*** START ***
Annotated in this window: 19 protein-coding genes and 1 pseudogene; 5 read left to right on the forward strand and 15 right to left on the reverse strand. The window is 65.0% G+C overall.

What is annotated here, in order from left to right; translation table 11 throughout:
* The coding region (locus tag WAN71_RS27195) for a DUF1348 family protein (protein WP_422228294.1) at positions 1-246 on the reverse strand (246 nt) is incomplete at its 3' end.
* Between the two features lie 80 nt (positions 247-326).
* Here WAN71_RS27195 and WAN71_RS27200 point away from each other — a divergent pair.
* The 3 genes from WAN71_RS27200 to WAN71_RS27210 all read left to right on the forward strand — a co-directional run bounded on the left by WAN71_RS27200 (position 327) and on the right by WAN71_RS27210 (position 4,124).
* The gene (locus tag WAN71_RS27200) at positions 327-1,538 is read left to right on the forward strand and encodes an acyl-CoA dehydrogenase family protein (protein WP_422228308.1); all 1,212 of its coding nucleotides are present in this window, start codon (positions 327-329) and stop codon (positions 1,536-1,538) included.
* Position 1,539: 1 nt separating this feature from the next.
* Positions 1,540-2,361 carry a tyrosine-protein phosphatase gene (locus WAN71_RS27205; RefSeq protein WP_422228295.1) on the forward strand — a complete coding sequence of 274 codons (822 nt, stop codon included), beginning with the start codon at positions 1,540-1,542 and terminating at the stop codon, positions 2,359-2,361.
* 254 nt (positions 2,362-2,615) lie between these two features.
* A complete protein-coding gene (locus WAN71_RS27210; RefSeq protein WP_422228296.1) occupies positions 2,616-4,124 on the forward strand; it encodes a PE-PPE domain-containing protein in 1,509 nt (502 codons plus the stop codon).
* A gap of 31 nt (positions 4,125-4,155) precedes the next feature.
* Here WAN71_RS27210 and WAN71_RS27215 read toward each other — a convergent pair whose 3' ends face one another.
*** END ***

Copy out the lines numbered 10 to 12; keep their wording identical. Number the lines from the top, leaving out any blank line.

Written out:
* 254 nt (positions 2,362-2,615) lie between these two features.
* A complete protein-coding gene (locus WAN71_RS27210; RefSeq protein WP_422228296.1) occupies positions 2,616-4,124 on the forward strand; it encodes a PE-PPE domain-containing protein in 1,509 nt (502 codons plus the stop codon).
* A gap of 31 nt (positions 4,125-4,155) precedes the next feature.